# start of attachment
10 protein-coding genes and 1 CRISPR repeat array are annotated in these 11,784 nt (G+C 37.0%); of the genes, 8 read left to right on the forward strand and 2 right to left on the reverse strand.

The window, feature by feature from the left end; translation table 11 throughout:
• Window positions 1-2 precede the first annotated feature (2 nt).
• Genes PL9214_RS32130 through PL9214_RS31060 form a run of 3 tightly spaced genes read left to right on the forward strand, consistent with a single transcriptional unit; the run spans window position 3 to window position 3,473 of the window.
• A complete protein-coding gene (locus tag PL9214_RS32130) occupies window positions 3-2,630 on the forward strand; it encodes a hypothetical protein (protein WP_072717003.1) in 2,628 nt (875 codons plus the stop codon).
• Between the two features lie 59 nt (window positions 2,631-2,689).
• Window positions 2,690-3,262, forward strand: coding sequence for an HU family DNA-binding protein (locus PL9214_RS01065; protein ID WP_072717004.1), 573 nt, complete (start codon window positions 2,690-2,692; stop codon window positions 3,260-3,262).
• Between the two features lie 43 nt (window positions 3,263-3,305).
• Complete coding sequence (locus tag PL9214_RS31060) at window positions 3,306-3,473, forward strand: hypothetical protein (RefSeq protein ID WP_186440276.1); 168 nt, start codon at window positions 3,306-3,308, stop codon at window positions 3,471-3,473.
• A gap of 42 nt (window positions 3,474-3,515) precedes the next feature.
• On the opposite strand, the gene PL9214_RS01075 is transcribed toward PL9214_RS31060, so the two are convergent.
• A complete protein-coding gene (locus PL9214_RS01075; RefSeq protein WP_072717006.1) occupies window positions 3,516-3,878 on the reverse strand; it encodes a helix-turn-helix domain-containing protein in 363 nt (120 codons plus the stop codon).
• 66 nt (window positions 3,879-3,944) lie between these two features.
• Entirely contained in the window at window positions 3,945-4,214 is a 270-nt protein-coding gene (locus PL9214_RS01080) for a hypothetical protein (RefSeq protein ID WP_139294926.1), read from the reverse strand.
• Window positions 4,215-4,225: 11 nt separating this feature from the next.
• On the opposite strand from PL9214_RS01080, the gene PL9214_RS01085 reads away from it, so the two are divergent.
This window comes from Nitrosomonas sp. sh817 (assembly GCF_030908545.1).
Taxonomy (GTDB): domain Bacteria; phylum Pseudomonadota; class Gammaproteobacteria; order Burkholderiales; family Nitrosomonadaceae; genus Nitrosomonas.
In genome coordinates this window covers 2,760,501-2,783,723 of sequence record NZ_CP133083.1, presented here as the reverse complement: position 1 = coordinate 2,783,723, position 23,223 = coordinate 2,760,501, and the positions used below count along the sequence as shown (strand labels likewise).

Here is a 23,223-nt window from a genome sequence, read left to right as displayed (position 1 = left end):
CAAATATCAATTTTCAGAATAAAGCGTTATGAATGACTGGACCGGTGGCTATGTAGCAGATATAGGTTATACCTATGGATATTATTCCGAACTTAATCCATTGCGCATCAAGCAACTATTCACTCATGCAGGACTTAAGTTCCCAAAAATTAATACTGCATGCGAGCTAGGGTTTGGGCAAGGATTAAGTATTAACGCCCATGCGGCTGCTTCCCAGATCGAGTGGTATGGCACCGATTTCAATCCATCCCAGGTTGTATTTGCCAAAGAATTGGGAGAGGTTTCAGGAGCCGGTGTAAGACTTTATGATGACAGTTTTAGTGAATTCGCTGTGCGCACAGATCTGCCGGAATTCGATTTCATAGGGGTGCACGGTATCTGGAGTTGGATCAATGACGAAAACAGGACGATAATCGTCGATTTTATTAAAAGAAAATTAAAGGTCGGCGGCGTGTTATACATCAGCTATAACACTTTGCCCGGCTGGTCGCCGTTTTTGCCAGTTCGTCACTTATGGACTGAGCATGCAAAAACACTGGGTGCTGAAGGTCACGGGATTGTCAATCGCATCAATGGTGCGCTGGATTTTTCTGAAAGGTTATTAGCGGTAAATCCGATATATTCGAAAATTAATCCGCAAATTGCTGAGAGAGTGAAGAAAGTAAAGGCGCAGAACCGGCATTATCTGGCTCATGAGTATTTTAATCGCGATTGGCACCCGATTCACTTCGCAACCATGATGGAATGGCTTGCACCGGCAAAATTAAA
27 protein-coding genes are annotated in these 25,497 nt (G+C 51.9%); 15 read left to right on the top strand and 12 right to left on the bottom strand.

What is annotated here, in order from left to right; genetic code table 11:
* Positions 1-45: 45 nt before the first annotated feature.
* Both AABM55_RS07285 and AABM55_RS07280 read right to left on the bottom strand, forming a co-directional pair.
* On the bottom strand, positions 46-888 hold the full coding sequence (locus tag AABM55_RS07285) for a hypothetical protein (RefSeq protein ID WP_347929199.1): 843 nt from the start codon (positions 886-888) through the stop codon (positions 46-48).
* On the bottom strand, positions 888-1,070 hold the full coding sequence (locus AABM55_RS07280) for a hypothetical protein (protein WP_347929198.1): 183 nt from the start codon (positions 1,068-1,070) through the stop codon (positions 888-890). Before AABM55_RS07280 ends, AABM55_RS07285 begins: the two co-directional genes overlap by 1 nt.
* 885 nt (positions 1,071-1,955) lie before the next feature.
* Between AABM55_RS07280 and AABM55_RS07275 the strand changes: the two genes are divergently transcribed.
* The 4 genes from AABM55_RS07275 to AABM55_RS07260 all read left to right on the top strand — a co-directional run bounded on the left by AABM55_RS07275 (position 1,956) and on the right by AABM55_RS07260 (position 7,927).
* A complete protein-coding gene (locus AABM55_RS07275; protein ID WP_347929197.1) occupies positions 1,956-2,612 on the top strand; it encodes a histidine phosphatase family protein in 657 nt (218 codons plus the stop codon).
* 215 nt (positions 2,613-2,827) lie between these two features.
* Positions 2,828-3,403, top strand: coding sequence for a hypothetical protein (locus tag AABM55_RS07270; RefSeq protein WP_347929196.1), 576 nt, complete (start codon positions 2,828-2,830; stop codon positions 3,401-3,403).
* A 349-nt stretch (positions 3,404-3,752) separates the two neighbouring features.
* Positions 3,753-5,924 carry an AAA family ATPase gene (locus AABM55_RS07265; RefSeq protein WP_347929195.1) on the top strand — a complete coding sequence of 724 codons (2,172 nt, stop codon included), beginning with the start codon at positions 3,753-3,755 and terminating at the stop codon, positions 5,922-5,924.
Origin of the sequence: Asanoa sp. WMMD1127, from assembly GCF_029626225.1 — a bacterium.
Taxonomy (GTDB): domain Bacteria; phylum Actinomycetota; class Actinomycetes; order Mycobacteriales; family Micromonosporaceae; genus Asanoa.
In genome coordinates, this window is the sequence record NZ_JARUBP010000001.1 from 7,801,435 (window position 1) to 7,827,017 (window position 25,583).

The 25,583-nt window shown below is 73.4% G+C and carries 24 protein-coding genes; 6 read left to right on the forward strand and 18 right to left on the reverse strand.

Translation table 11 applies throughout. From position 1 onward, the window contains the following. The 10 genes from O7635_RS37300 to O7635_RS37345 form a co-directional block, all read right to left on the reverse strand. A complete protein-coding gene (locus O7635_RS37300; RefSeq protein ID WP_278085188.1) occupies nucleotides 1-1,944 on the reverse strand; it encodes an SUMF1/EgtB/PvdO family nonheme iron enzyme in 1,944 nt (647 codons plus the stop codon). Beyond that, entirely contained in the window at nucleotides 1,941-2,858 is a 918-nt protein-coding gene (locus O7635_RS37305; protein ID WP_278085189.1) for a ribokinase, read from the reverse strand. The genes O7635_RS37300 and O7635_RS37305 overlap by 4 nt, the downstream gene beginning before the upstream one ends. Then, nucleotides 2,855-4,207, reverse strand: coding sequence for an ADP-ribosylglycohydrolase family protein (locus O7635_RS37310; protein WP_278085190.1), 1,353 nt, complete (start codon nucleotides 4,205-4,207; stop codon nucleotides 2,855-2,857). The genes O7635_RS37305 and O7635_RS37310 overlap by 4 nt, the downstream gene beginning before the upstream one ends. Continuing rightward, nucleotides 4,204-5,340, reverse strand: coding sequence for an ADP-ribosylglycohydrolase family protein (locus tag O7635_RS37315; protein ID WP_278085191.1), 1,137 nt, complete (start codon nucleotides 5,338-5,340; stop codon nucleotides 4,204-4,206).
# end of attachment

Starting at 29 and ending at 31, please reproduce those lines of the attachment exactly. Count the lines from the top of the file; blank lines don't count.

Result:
* Between AABM55_RS07280 and AABM55_RS07275 the strand changes: the two genes are divergently transcribed.
* The 4 genes from AABM55_RS07275 to AABM55_RS07260 all read left to right on the top strand — a co-directional run bounded on the left by AABM55_RS07275 (position 1,956) and on the right by AABM55_RS07260 (position 7,927).
* A complete protein-coding gene (locus AABM55_RS07275; protein ID WP_347929197.1) occupies positions 1,956-2,612 on the top strand; it encodes a histidine phosphatase family protein in 657 nt (218 codons plus the stop codon).